Where do writers find their inspiration? Is fiction an escape or a mirror to their lives?
Perennially intriguing, such questions perhaps prick all the more where some of England’s greatest women authors are concerned— hiding behind male pseudonyms and defying social propriety with their outpourings. Dreaming up best-selling children’s tales—and murder most foul.
Stepping into their homes, you can meet the personalities behind the pens and still walk out into scenes scarcely changed since these authors drew breath from them and gave them new life as literary landscapes.
While Sandra Lawrence trips along with Jane Austen (p. 44), here are visits with some of England’s other great ladies of letters in their real and fictional worlds.
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The Brontë Parsonage Museum, Haworth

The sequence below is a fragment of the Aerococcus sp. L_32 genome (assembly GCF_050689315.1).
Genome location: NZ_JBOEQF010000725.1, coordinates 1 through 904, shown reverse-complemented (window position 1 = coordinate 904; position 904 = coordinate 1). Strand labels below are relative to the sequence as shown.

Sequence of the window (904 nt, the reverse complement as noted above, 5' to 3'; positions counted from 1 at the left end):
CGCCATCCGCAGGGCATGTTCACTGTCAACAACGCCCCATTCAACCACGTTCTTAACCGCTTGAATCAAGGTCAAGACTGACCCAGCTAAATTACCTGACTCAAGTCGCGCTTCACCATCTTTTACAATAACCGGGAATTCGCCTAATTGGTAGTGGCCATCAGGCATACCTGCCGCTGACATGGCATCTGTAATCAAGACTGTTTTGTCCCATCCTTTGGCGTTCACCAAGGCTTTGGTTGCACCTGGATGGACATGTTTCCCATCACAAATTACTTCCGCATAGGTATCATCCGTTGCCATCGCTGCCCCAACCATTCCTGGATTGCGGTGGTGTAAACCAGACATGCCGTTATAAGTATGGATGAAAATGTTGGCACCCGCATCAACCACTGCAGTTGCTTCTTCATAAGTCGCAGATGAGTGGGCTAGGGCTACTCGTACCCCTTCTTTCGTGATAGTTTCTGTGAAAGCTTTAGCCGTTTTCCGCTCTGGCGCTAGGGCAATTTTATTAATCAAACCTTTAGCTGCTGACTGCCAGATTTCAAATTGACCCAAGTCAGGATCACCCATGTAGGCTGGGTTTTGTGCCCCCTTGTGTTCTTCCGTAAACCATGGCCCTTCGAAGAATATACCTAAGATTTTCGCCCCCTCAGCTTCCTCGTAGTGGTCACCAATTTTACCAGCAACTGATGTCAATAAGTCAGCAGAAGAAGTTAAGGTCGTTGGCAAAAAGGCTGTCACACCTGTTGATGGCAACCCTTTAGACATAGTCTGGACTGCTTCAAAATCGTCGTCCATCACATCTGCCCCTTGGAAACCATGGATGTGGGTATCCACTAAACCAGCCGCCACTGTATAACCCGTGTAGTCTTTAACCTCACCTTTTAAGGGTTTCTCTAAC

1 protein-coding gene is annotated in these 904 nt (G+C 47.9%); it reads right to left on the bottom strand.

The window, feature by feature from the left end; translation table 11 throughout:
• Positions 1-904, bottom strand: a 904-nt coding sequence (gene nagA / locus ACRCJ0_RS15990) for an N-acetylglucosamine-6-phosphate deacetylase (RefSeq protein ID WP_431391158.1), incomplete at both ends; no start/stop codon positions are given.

You can easily imagine the stunned disbelief among genteel 19th-century readers when the brotherly pseudonyms of Currer, Ellis and Acton Bell were stripped to reveal three sisters. Even more so when the authors of Jane Eyre, Wuthering Heights and Agnes Grey proved to be the spinster daughters of a country parson. How could they write with such dark, raw emotion and realism?
Similar thoughts teem through the mind as you explore the Brontë Parsonage in the West Yorkshire hilltop village of Haworth, the sisters’ home from 1820, when their father, Patrick, became the local curate. Modestly furnished and kept spotlessly clean, surely this home typified the humdrum, sheltered world of young women of a certain time and background? But turmoil stirred below the neat surfaces and on the threshold.